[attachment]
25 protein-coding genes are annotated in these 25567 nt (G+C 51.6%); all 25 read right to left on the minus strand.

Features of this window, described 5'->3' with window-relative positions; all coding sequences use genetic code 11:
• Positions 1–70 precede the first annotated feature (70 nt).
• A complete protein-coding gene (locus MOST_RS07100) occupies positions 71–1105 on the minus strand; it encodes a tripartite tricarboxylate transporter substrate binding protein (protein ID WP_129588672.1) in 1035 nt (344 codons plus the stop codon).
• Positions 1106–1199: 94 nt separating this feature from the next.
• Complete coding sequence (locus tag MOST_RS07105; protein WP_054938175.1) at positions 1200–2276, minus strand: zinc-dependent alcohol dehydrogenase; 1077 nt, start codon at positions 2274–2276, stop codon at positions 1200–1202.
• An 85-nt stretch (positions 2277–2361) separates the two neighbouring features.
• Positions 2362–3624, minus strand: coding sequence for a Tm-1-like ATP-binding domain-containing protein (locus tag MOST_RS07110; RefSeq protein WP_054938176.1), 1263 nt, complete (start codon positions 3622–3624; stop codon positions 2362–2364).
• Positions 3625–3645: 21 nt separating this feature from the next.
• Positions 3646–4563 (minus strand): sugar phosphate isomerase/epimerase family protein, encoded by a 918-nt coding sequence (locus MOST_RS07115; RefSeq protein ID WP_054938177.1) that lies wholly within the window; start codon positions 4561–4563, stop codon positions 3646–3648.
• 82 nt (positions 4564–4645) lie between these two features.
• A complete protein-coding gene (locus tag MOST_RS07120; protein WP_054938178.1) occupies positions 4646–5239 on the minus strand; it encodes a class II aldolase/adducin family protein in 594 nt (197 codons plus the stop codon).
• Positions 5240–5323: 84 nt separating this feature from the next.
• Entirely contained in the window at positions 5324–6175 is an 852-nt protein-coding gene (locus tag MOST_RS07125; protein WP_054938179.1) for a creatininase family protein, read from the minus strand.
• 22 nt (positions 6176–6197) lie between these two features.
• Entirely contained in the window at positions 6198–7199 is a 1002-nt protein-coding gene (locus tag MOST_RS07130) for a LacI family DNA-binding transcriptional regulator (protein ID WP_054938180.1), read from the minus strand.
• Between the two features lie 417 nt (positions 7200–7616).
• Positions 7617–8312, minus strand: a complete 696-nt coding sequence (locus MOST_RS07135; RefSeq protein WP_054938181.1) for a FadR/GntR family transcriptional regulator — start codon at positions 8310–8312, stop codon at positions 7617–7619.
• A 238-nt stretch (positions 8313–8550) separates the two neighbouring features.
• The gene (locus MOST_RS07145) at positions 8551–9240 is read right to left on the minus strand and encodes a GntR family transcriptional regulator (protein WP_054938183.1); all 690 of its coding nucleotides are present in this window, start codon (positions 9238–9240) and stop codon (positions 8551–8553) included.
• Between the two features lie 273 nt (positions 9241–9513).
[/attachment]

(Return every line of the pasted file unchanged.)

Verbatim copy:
25 protein-coding genes are annotated in these 25567 nt (G+C 51.6%); all 25 read right to left on the minus strand.

Features of this window, described 5'->3' with window-relative positions; all coding sequences use genetic code 11:
• Positions 1–70 precede the first annotated feature (70 nt).
• A complete protein-coding gene (locus MOST_RS07100) occupies positions 71–1105 on the minus strand; it encodes a tripartite tricarboxylate transporter substrate binding protein (protein ID WP_129588672.1) in 1035 nt (344 codons plus the stop codon).
• Positions 1106–1199: 94 nt separating this feature from the next.
• Complete coding sequence (locus tag MOST_RS07105; protein WP_054938175.1) at positions 1200–2276, minus strand: zinc-dependent alcohol dehydrogenase; 1077 nt, start codon at positions 2274–2276, stop codon at positions 1200–1202.
• An 85-nt stretch (positions 2277–2361) separates the two neighbouring features.
• Positions 2362–3624, minus strand: coding sequence for a Tm-1-like ATP-binding domain-containing protein (locus tag MOST_RS07110; RefSeq protein WP_054938176.1), 1263 nt, complete (start codon positions 3622–3624; stop codon positions 2362–2364).
• Positions 3625–3645: 21 nt separating this feature from the next.
• Positions 3646–4563 (minus strand): sugar phosphate isomerase/epimerase family protein, encoded by a 918-nt coding sequence (locus MOST_RS07115; RefSeq protein ID WP_054938177.1) that lies wholly within the window; start codon positions 4561–4563, stop codon positions 3646–3648.
• 82 nt (positions 4564–4645) lie between these two features.
• A complete protein-coding gene (locus tag MOST_RS07120; protein WP_054938178.1) occupies positions 4646–5239 on the minus strand; it encodes a class II aldolase/adducin family protein in 594 nt (197 codons plus the stop codon).
• Positions 5240–5323: 84 nt separating this feature from the next.
• Entirely contained in the window at positions 5324–6175 is an 852-nt protein-coding gene (locus tag MOST_RS07125; protein WP_054938179.1) for a creatininase family protein, read from the minus strand.
• 22 nt (positions 6176–6197) lie between these two features.
• Entirely contained in the window at positions 6198–7199 is a 1002-nt protein-coding gene (locus tag MOST_RS07130) for a LacI family DNA-binding transcriptional regulator (protein ID WP_054938180.1), read from the minus strand.
• Between the two features lie 417 nt (positions 7200–7616).
• Positions 7617–8312, minus strand: a complete 696-nt coding sequence (locus MOST_RS07135; RefSeq protein WP_054938181.1) for a FadR/GntR family transcriptional regulator — start codon at positions 8310–8312, stop codon at positions 7617–7619.
• A 238-nt stretch (positions 8313–8550) separates the two neighbouring features.
• The gene (locus MOST_RS07145) at positions 8551–9240 is read right to left on the minus strand and encodes a GntR family transcriptional regulator (protein WP_054938183.1); all 690 of its coding nucleotides are present in this window, start codon (positions 9238–9240) and stop codon (positions 8551–8553) included.
• Between the two features lie 273 nt (positions 9241–9513).